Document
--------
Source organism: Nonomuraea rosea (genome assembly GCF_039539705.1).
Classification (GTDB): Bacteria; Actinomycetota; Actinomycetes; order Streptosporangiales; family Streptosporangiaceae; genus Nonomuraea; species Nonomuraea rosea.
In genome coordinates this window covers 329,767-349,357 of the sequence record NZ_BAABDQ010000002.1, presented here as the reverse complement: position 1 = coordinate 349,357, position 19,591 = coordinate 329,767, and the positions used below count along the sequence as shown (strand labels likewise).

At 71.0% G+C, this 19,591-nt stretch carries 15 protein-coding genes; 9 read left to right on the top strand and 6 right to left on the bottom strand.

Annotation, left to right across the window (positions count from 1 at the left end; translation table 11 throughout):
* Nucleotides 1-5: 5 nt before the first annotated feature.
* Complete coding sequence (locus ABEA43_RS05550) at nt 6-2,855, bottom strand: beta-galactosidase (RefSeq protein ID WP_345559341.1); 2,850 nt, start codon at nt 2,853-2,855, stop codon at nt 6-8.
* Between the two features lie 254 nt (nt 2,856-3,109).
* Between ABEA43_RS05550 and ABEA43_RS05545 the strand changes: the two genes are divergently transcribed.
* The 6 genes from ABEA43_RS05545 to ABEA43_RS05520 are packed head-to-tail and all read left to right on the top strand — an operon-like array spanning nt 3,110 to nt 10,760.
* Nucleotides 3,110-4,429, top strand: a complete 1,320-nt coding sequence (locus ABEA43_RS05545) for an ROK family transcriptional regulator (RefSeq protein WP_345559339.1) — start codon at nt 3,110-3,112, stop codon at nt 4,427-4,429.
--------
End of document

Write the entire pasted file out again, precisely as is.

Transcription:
Source organism: Nonomuraea rosea (genome assembly GCF_039539705.1).
Classification (GTDB): Bacteria; Actinomycetota; Actinomycetes; order Streptosporangiales; family Streptosporangiaceae; genus Nonomuraea; species Nonomuraea rosea.
In genome coordinates this window covers 329,767-349,357 of the sequence record NZ_BAABDQ010000002.1, presented here as the reverse complement: position 1 = coordinate 349,357, position 19,591 = coordinate 329,767, and the positions used below count along the sequence as shown (strand labels likewise).

At 71.0% G+C, this 19,591-nt stretch carries 15 protein-coding genes; 9 read left to right on the top strand and 6 right to left on the bottom strand.

Annotation, left to right across the window (positions count from 1 at the left end; translation table 11 throughout):
* Nucleotides 1-5: 5 nt before the first annotated feature.
* Complete coding sequence (locus ABEA43_RS05550) at nt 6-2,855, bottom strand: beta-galactosidase (RefSeq protein ID WP_345559341.1); 2,850 nt, start codon at nt 2,853-2,855, stop codon at nt 6-8.
* Between the two features lie 254 nt (nt 2,856-3,109).
* Between ABEA43_RS05550 and ABEA43_RS05545 the strand changes: the two genes are divergently transcribed.
* The 6 genes from ABEA43_RS05545 to ABEA43_RS05520 are packed head-to-tail and all read left to right on the top strand — an operon-like array spanning nt 3,110 to nt 10,760.
* Nucleotides 3,110-4,429, top strand: a complete 1,320-nt coding sequence (locus ABEA43_RS05545) for an ROK family transcriptional regulator (RefSeq protein WP_345559339.1) — start codon at nt 3,110-3,112, stop codon at nt 4,427-4,429.